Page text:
Here's an example: Lets say one of your brothers, sisters, cousins or some other family member does something terrible and ends up hurting a friend from your old neighborhood, or a co-worker or even a stranger. People start talking about how terrible this relative is and what should be done to stop them. Suddenly someone your family has history with starts talking about handling your relative themselves in ways a lot of people don't agree with. Wouldn't you rather handle this situation within your own family? And wouldn't you consider any outsider who tried to deliver their own punishment a problem and some one not to be trusted? Especially if a case could be made that this outsider had done similar bad things on their own in the past?

Isis

I would think this is a natural reaction to most situations like this. We would feel responsible for the actions of a member of our family, concern over public opinion of the family unit and resentment of any outsider who took it upon themselves to try and punish our relative.

Maybe I'm missing something but I don't see a lot of people of the Muslim faith taking the lead in this matter. They make public statements condemning the perpetrators of these events after the attacks happen, such as in France and Bali, but they take no action to stop them. Statements are just words. Action is what achieves results.

I have been thinking about this for a long time so you cannot imagine how happy I was when the president brought it up in his speech after the Paris attack. I thought "Excellent. Now we can have a long overdue conversation." But the next morning on the 24 hr. News channels all I hear is a lot of people ignoring this part of his speech and talking a lot of crap about how he didn't say anything new, how he has no real policy, how he is weak on terrorism and a bunch of other garbage that might as well be labeling him with the same old tired crap about being a foreign born, socialist, Muslim, communist, impostor without a birth certificate.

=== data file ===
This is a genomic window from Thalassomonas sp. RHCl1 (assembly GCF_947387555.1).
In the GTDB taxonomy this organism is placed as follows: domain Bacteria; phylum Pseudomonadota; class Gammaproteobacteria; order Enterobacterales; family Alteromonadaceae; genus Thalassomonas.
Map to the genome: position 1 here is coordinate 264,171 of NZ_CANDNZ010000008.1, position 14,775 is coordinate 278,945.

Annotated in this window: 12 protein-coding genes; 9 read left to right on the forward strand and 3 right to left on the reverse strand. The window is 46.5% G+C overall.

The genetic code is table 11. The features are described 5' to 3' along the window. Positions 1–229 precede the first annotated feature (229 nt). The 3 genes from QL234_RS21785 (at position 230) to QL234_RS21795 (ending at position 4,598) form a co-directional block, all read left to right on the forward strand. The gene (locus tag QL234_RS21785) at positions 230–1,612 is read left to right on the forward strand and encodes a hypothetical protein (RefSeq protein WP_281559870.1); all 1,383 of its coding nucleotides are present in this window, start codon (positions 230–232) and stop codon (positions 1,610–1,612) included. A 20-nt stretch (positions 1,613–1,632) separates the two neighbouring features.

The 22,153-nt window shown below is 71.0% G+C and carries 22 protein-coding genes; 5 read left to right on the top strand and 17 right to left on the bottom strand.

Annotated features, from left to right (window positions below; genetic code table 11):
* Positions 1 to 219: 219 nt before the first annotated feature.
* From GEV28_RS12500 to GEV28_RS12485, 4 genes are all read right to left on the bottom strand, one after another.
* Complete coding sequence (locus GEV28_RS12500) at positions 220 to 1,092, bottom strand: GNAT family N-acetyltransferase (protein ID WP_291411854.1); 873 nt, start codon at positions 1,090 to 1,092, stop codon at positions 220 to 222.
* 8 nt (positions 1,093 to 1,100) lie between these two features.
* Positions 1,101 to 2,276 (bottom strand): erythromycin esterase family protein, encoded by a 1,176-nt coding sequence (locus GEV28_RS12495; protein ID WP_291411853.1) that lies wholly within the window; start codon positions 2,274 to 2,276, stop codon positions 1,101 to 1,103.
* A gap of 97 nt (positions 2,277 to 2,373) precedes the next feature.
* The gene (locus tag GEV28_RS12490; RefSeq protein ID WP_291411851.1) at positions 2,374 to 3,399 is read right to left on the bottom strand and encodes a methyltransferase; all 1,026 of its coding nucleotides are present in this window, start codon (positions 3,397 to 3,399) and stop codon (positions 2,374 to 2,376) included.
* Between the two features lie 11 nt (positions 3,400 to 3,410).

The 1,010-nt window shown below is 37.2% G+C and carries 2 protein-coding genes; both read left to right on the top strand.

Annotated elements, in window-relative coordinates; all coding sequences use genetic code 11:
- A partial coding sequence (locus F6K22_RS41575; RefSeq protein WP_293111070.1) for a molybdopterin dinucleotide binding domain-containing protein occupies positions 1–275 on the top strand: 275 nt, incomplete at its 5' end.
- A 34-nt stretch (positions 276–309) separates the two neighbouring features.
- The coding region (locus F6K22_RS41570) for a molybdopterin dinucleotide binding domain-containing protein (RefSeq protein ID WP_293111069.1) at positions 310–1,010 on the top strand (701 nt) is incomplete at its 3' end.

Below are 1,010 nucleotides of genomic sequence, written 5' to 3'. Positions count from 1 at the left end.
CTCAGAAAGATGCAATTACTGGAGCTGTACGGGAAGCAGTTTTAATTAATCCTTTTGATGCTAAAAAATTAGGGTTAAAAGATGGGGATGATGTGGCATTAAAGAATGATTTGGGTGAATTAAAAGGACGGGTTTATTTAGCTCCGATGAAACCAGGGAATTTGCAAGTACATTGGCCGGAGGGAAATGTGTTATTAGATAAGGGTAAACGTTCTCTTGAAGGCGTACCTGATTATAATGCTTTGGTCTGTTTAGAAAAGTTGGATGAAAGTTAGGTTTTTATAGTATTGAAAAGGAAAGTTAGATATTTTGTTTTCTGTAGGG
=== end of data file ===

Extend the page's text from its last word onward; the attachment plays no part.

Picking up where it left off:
Did you hear that loud popping sound just now? Yeah, that was my 'bubble'.

The president gave a speech in which he hit the nail on the head and all we got from the politicians and pundits was the same old same old. WTF! This president could announce he had found the cure for cancer, a way to stop old white guys from aging and a fresh round of tax cuts for Gajillionaires and the republicans would still vote it down! These guys better be damned glad I'm not Barrack Obama, because if I was I would convert to Islam for a day, implement Sharia Law and behead the whole lot of them. Then just to piss off their families I would confiscate their wealth and fund a nationwide 'Our Muslim Friends' day.

Now, my next question is this; "So, if the one common thread between the 3 main religious groups in the middle of all this (Muslims, Christians and Jews) is the 'God' from the Old Testament/Koran/Torah - the one who came up with 10 rules we are all supposed to abide by - then how did he screw up something as simple as the sixth commandment?"

You know, that one seemed pretty straight-forward to me - "Thou shall not kill". No asterisk. No footnote reference. No legalese regarding the definition of the word 'kill' (it doesn't even separate out 'murder' from 'killing') Not a lot of room to 'interpret' this one or put some fundamentalist spin on it. Yet the extremists on both sides of this fight claim to be doing gods work by killing hundreds of thousands of people so they can declare their side victorious. And both sides seem prepared to keep on killing no matter how many people die.